Pam Glew is a well-established, contemporary British artist, best known for her unique bleaching technique on fabric, vintage flags, and handmade vintage quilts. We’ve written about her previously and are excited to again with her fourth London Show since 2011, Wanderlust Hotel.
Inspired by the goings on in legendary hotels such as Chelsea Hotel and Hotel Marmont,’Wanderlust Hotel’ is a fictional guest house frequented by illicit overnight guests and dark secrets. Self-staged photo shoots make up the majority of the subjects.
Populated by the weekend girlfriend, the bride, the maid, the mixologist, the sleeping porter, the receptionist and the VIP guest all swapping roles and sweeping in and out of the pictures frames.
Formerly trained in Theatre Design, in this series the artist explores an imaginary world; a fictional hotel, an invented environment and a narrative where the players in the hotel encounter each other within the hotel. The archetypes are empathetically reflected on in the Bellboy sleeping, and the melancholic maid, sometimes humourous (the Call Girl on a visit to Vegas encounters the ‘Glitter Gulch’ signage), and turned on their head (the bride has a revolver, who is also the same model as the call girl).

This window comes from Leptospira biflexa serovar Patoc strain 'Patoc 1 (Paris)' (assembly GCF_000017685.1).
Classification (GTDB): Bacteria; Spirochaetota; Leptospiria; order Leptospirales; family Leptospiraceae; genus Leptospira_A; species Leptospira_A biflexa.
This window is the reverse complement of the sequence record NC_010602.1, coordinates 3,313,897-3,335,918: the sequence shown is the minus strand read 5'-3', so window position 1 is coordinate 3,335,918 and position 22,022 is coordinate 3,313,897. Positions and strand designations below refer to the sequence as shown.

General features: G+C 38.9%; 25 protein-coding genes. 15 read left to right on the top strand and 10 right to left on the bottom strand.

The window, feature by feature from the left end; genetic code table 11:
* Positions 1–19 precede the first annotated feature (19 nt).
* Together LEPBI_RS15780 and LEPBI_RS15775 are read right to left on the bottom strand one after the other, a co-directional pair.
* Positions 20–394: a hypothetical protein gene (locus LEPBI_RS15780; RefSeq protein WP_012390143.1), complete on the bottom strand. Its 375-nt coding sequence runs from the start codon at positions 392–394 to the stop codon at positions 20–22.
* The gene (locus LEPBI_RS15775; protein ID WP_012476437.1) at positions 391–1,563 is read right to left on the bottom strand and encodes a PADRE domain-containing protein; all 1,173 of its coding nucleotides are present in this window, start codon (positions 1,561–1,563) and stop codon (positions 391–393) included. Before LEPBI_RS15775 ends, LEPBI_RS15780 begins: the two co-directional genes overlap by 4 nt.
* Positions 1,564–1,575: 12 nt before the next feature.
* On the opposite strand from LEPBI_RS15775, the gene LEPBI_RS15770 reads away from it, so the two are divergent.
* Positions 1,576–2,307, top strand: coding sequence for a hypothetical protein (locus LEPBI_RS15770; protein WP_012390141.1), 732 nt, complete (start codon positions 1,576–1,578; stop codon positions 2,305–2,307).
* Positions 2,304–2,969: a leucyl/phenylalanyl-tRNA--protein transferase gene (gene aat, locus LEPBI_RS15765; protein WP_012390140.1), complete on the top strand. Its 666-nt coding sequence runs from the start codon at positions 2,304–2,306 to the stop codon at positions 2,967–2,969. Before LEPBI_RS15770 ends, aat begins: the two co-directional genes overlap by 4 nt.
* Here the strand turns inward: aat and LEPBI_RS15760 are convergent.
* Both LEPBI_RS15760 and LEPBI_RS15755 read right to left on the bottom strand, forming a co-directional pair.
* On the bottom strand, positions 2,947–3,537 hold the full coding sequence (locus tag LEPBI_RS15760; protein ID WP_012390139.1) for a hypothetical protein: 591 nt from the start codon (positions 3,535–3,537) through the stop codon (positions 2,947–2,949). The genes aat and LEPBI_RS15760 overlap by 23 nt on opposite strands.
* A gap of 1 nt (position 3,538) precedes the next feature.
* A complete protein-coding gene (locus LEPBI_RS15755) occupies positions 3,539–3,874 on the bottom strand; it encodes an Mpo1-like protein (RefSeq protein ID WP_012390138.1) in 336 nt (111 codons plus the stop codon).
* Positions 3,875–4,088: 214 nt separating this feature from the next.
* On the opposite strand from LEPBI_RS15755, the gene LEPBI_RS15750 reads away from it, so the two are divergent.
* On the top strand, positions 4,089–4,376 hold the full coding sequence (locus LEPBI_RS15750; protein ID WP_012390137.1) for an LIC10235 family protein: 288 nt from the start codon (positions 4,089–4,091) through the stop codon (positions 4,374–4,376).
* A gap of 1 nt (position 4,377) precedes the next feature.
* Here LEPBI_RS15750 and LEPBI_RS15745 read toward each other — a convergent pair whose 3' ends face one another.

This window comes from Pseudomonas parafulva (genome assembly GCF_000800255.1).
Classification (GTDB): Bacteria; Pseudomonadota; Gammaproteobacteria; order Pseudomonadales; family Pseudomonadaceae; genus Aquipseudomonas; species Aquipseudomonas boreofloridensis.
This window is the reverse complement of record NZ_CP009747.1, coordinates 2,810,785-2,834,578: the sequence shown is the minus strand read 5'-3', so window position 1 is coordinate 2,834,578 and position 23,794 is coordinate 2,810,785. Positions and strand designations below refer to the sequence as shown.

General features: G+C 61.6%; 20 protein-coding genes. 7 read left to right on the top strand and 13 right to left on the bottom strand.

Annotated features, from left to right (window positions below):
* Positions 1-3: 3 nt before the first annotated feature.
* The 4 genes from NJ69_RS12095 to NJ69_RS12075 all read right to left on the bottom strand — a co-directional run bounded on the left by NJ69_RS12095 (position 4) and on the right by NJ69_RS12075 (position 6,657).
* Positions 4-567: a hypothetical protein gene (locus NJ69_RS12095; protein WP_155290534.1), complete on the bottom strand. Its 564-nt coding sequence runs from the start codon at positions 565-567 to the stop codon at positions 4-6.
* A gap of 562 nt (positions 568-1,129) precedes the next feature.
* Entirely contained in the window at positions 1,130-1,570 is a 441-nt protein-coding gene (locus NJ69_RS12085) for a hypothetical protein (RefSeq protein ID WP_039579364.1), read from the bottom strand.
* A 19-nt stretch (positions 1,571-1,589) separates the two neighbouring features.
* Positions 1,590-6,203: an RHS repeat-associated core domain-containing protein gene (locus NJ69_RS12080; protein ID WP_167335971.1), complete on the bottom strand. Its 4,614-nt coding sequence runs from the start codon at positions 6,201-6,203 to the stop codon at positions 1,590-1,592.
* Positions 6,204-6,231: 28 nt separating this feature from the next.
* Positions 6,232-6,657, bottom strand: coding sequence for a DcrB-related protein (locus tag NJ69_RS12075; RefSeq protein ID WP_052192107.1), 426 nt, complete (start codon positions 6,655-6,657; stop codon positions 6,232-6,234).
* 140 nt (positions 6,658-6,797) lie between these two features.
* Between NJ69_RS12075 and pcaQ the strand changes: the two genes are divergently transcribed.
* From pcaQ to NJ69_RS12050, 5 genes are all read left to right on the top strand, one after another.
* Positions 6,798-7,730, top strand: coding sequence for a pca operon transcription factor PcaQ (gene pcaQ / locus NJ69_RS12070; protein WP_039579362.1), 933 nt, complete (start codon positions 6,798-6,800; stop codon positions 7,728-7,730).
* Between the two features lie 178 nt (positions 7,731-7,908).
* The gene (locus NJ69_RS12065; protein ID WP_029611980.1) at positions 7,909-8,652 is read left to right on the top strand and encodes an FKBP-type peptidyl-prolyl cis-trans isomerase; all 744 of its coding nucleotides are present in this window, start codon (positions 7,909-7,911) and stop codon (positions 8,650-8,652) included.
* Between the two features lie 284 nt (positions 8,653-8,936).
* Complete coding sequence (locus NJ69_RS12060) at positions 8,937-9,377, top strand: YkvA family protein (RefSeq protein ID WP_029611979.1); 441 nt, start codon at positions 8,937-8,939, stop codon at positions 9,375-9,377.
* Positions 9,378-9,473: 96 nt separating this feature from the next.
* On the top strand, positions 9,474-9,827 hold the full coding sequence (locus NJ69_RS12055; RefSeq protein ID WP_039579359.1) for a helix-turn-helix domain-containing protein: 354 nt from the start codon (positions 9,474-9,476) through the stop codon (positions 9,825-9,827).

Acting is a common theme, and the ‘play’ idea is explored in the miniature hotel model. Here the hotel is bereft of people as if the residents are now only present in the paintings. The models in the work occupy more than one role, as a metaphor for how fate and luck play a part in our lives. In ‘Sisters’ the artist explores a meeting of 2 estranged identical twins. One of which is the maid, one the VIP. An imagined rift is between them as if they have not spoken in years. The heavy quilt is embellished with swarovski crystals which appears to elevate the characters appearance, the maid’s headpiece appearing more like a crown.
Let’s get technical
The medium Glew uses is dye and bleach. The use of fabric, and dyeing, washing and sewing is used as a metaphor for ‘women’s work’. Glew celebrates women in the history of art who have been overlooked due to an element of ‘craft’ in their work. Sourcing antique and vintage american quilts and national flags, the fabric of the work is as important as the image itself. Using quilts to insinuate sleep and slumber, the textiles are rich in both history and texture. Decontructing large American flags to just the stars they become less about the location and more visceral.